If your job involves serving people, part of your work is dealing with their frustration. It's all too easy to take it personally, and—let’s face it—sometimes they do get personal. You may also find yourself having to solve a problem you didn’t create, and then offering an apology on top of that.
But stop yourself if you have a tendency to apologize using some form of these six words: “ I’m sorry you feel that way.”
Writing in Inc., columnist Jason Aten notes that saying this isn’t really an apology at all. “First, you can't actually be sorry for the way someone else feels. You can only be sorry for your own behavior and the things within your control. More important, however, is that the sentiment behind those words is something along the lines of: ‘Look, I don't know why you're being irrational about this. This isn't my fault, and I think it's ridiculous that you're upset with me.’”
Telling someone you're "sorry they feel that way" avoids responsibility for your role in the situation. So, what are your options?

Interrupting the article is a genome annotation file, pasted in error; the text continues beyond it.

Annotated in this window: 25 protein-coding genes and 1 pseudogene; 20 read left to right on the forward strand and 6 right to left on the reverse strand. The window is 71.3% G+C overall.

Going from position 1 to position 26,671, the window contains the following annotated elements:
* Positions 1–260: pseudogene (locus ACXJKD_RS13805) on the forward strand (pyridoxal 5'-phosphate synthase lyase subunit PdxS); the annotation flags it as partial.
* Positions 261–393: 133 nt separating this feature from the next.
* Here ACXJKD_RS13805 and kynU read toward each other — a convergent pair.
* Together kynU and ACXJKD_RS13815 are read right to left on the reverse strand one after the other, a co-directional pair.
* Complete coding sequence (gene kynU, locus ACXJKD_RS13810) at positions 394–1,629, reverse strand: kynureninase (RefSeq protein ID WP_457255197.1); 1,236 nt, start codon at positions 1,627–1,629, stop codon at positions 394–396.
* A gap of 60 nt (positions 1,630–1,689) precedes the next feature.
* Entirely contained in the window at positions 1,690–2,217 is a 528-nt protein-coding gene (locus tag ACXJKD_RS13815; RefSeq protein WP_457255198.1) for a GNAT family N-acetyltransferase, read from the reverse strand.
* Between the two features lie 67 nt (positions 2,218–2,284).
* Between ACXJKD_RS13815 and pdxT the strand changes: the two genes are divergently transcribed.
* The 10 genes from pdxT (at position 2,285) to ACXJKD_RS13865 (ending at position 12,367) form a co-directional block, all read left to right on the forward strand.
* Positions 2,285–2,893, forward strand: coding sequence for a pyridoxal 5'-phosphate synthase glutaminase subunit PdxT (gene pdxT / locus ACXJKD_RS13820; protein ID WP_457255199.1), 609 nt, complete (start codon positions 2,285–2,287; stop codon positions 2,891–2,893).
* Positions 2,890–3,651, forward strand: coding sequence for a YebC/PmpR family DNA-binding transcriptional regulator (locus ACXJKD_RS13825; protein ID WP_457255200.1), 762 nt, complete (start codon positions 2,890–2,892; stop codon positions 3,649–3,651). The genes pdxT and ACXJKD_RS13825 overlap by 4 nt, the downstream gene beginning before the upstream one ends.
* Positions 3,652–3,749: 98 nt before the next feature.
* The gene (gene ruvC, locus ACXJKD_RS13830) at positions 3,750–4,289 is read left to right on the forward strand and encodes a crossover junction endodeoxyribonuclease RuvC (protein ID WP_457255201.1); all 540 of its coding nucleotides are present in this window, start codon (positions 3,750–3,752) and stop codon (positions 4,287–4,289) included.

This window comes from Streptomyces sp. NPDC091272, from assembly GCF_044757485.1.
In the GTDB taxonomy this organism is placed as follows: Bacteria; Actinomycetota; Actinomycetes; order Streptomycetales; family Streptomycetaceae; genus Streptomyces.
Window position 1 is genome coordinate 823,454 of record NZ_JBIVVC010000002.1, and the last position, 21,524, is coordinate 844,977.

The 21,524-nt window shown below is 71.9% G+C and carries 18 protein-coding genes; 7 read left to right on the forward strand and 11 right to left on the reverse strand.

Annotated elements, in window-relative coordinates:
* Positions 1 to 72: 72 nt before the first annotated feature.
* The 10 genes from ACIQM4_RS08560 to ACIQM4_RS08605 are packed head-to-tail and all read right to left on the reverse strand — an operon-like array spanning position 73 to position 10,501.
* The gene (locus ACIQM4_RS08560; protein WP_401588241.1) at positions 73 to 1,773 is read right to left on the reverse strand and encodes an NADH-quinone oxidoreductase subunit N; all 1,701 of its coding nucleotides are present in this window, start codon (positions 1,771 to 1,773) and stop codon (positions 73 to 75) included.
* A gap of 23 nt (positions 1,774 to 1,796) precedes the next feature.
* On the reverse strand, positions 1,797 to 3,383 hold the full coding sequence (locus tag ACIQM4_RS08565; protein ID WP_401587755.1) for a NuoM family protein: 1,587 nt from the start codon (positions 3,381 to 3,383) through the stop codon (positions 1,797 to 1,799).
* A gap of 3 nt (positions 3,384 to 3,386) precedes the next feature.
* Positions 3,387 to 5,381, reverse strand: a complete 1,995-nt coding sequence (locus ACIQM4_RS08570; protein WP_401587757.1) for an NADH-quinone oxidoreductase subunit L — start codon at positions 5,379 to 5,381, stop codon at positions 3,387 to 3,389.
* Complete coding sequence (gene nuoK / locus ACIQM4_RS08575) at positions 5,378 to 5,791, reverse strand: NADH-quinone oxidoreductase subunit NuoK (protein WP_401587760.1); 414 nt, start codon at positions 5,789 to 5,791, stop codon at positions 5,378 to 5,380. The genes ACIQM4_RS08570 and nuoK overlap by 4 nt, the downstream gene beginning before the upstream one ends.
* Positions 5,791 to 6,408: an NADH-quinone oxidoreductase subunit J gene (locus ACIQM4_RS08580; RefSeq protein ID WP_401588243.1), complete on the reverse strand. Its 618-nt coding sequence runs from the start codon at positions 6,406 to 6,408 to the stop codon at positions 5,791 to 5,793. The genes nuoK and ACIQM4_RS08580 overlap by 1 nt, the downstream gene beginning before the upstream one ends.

1/6/2021 04:58:50 am
Apologizing to a customer is never an easy task but we have it down to 3 simple steps:
1/6/2021 02:35:24 pm
I like your three simple steps. It certainly avoids the six words mentioned in the capsule. I would offer one proviso to #1 “Acknowledge you can understand why they are frustrated.” The listener needs to prove they understand the customer’s concern with a paraphrase that tells their story as well as they told it to you. If it stops with “I understand why you would be frustrated…” it could be perceived as a technique or mere words. Thanks for this contribution.
1/6/2021 01:19:42 pm
This might be the best advice I will get in all of 2021. Thanks Glasers!!
1/6/2021 01:20:13 pm
Love this Betty! Thank you so much. Best of everything, including the impact of apologies, in 2021.
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